An interview with Toby carter about his use of ZEISS DTIs and why they open up new perspectives for him, especially in daylight.

In dense reeds, bushes or in complete darkness – detection of well-camouflaged or nocturnal birds and other wild animals is a real challenge. The introduction of ZEISS thermal imaging cameras has opened up a new era in nature and bird watching. We talk to birders, researchers and nature enthusiasts about their passion and what opportunities the use of thermal imaging cameras opens up for them.

In the first part of our series, we talked to Toby Carter, a passionate birder from the UK and bird expert at ZEISS. In our interview, he shares his beginnings in birding, the role his grandparents played in it and why the ZEISS DTI is a real game changer for him.

ZEISS: Toby, we’re happy to talk to you today. Those who follow our ZEISS channels have probably already come across you, or more likely, already know you from the birding community. But for those who don’t know you yet, why don’t you briefly introduce yourself and your story of how you got into birding?
Toby: Pleasure to join you. I’m Toby, an avid birdwatcher and recently joined ZEISS as a birding expert. My passion for birds and nature started early. I practically grew up with it. When I was 5 years old, my grandparents took me to an RSPB reserve equipped with binoculars. I think it was there that my passion for birds was sparked. Now at 23 years old it is fair enough to say I’m obsessed, birding never stops regardless of where I am.

ZEISS: I think we can all agree that binoculars are an essential part of any trip. The use of thermal imaging cameras, on the other hand, is still unfamiliar to many. Toby, why do you now always have a thermal imaging camera around your neck when you’re out and about?
Toby: Absolutely, the use of thermal imaging cameras in the world of birdwatching is still a new concept for many. But I’m sure those who have used them once would agree: Thermal imaging cameras are a true game changer!
When you hear thermal imaging cameras, the first thing that comes into your mind is using them exclusively at night. But that’s not all. The cameras detect heat sources from animals or people and can also be used perfectly in daylight. When I’m birding, my thermal imaging device is always in my pocket and as a result I’m probably using it 90% of the time during the day. The thermal imaging camera has now become indispensable for me, especially when trying to spot those more cryptic species you would normally struggle to see, such as Bittern, Jack Snipe and even Grasshopper Warblers.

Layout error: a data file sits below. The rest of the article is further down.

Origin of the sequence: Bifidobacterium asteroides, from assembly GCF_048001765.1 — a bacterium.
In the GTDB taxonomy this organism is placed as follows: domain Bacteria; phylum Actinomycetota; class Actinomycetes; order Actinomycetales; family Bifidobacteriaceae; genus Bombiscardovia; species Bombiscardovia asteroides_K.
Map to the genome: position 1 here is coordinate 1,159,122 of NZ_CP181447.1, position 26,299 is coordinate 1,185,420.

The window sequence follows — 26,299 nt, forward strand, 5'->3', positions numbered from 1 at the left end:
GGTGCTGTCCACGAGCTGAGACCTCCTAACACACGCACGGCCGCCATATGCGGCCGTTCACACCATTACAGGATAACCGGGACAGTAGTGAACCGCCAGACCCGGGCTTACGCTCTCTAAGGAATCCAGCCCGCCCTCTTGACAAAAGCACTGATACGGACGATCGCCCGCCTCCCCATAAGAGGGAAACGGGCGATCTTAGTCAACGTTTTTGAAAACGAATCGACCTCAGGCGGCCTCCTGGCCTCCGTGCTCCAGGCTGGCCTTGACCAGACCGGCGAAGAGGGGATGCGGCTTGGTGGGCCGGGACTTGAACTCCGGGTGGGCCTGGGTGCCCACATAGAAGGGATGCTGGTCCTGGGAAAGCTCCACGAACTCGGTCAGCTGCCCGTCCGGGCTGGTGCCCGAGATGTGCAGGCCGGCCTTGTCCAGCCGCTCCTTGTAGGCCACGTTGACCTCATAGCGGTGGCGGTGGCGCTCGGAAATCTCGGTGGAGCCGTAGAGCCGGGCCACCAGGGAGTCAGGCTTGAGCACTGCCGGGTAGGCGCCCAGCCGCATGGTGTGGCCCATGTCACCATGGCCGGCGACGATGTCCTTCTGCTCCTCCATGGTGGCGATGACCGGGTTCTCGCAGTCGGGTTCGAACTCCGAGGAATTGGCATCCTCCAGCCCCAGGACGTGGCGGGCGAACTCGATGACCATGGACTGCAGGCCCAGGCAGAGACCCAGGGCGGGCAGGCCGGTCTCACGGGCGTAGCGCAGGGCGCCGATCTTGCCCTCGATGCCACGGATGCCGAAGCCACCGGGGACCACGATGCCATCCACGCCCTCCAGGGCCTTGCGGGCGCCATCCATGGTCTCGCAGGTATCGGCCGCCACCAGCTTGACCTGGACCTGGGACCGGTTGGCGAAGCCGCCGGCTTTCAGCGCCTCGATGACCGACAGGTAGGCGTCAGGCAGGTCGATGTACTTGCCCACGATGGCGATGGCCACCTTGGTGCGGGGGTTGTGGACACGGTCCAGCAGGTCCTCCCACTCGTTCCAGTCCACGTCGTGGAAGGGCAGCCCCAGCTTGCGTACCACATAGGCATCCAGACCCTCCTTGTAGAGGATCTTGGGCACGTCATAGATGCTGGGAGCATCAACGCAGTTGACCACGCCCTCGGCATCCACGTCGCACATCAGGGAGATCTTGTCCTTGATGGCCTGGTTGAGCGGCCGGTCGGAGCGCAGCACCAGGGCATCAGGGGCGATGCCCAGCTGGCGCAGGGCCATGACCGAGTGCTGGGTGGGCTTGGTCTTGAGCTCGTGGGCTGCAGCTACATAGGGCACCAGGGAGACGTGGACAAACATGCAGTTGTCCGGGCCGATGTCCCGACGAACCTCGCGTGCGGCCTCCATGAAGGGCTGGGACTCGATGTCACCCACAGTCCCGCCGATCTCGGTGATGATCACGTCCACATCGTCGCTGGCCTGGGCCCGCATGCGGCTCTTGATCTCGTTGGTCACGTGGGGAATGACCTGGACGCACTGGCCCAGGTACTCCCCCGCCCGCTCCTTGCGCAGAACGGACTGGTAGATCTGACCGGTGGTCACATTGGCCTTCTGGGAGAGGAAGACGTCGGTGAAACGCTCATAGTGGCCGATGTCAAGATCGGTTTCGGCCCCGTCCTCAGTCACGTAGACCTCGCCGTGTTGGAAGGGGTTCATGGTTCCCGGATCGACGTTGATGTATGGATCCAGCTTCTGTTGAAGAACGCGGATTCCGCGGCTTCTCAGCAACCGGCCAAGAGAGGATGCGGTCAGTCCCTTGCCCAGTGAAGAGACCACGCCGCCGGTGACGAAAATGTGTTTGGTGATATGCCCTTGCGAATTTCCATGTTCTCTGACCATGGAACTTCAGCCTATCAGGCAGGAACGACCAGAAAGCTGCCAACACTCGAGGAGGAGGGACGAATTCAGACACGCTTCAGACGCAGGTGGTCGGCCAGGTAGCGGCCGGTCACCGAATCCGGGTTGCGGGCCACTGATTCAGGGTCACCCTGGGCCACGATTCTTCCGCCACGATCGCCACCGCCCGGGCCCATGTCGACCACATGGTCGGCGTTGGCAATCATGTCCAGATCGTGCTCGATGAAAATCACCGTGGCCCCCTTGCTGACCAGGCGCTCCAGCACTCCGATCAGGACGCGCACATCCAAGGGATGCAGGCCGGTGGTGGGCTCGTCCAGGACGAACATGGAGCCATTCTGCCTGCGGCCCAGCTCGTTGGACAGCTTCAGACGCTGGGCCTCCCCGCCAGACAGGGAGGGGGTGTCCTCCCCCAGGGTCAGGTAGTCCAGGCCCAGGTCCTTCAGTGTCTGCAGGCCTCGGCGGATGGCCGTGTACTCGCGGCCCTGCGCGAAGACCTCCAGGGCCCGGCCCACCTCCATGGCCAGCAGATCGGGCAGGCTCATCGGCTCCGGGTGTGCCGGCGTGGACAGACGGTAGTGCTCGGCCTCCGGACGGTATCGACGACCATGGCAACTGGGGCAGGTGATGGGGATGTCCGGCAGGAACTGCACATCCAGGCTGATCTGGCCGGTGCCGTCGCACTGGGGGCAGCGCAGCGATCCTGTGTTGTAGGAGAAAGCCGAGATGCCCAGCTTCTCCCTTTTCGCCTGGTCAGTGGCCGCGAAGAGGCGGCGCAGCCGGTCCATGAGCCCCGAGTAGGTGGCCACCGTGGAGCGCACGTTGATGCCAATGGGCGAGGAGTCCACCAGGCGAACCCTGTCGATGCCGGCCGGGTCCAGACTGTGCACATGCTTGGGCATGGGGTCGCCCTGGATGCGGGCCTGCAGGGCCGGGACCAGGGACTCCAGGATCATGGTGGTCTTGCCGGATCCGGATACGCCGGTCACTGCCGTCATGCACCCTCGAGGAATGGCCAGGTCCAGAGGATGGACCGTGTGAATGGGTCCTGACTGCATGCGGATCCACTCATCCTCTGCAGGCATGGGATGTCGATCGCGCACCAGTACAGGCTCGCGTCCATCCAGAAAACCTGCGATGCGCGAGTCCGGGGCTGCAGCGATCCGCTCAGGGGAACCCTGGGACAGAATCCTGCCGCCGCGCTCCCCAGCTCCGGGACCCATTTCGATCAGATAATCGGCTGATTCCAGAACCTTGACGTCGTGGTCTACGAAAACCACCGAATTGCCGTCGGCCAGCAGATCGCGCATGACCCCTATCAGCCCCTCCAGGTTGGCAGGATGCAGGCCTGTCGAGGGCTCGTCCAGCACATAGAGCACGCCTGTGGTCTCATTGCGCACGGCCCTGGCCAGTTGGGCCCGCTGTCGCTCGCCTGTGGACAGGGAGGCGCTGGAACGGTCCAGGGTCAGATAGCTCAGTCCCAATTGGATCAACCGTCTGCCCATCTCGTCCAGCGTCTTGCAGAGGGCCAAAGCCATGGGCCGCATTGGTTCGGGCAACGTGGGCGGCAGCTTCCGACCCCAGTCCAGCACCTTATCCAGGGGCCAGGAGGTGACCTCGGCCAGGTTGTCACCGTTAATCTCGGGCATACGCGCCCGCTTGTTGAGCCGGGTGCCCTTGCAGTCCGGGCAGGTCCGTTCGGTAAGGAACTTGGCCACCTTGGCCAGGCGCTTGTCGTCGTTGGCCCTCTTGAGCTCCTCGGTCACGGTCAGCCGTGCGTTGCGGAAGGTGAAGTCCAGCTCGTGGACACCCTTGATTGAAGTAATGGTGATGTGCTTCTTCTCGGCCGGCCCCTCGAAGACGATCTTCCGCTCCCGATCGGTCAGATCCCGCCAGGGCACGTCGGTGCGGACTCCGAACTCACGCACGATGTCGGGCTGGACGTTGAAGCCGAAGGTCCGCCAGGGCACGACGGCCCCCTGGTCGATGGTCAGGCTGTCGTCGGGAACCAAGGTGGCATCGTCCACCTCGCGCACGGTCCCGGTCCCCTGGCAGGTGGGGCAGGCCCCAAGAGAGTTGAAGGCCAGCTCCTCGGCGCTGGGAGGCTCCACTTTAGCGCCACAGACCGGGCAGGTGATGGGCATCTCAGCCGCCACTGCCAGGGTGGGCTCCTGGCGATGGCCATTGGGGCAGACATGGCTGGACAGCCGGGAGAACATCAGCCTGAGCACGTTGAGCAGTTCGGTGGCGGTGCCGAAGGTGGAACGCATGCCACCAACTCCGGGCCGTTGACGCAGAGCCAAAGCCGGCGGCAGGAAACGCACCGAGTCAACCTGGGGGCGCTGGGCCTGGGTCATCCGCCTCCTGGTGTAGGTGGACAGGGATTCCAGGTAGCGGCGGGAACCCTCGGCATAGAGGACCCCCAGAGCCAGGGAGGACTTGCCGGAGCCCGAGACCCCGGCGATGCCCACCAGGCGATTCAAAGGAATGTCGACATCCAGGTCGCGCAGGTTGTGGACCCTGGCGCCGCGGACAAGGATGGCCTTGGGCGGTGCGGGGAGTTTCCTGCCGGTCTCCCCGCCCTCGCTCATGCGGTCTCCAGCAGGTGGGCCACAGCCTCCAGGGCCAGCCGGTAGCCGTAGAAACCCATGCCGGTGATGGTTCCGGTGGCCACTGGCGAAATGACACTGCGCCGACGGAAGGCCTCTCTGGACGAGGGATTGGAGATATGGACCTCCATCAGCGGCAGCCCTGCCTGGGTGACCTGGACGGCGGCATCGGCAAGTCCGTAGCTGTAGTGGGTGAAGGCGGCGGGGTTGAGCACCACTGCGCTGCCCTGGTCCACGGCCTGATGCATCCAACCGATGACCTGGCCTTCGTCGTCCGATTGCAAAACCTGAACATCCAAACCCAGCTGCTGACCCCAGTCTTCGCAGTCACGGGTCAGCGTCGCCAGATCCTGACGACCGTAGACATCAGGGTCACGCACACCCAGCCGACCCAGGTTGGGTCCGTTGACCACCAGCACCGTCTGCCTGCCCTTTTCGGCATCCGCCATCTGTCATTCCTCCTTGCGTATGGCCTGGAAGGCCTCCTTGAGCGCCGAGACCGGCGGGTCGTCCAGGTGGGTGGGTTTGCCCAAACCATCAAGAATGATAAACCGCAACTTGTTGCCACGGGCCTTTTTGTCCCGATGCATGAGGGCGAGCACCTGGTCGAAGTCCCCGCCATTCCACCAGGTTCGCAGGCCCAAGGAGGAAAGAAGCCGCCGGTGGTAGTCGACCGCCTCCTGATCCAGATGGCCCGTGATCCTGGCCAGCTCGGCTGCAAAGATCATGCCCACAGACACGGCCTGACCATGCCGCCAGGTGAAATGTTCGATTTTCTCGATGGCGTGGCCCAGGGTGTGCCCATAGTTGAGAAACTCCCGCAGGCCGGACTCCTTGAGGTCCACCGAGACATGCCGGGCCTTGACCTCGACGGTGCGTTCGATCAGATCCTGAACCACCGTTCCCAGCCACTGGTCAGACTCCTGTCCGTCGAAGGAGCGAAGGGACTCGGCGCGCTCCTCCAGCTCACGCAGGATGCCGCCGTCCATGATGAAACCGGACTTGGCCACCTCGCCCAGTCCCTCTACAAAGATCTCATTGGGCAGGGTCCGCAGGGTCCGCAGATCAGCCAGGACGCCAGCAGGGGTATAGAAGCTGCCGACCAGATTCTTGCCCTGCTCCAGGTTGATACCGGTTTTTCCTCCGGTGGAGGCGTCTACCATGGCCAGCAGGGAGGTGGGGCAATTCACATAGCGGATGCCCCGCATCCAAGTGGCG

But in addition to seeing particularly well camouflaged species, the thermal imaging camera offers me another advantage: instead of having to wait a long time in an area to see a species, a quick scan with the thermal imaging camera shows whether there is a heat source at all. If I can detect absolutely no heat source here, then I move on and don’t have to wait forever for movement. If a heat source appears, I can either see directly through the camera which species is there or I can quickly grab the binoculars and observe the species I’ve spotted even more closely.

ZEISS: What has been your most memorable experience with your thermal imaging camera so far?
Toby: When I lead ZEISS tours with UK dealers, the participants are always excited about the new world they can see when using the thermal imaging camera. In Norfolk there was a family of Bearded Tits in a reedbed that were proving hard to see. But when they used the thermal imaging camera, they were able to spot the birds immediately. On a tour in the Forest of Dean we were able to use the camera to spot Wild Boar in the forest, a mammal species that can be spooked easily and also in Somerset using the thermal to find Bitterns was excellent. So the areas of application really are many and varied. But what I particularly remember was an observation of a roosting Tawny Owl. It was sitting in a very high branch in a tree. The thermal imaging device helped me to spot him easily, even from a distance. I usually hear the Tawny Owl more often than I see it. Of course, I also recorded my observation with the DTI 4/50. I really like the fact that it can also be used to take photos and even videos.

Taken by Toby Carter with the ZEISS DTI 4/50: Tawny owl in a tree from a longer distance.

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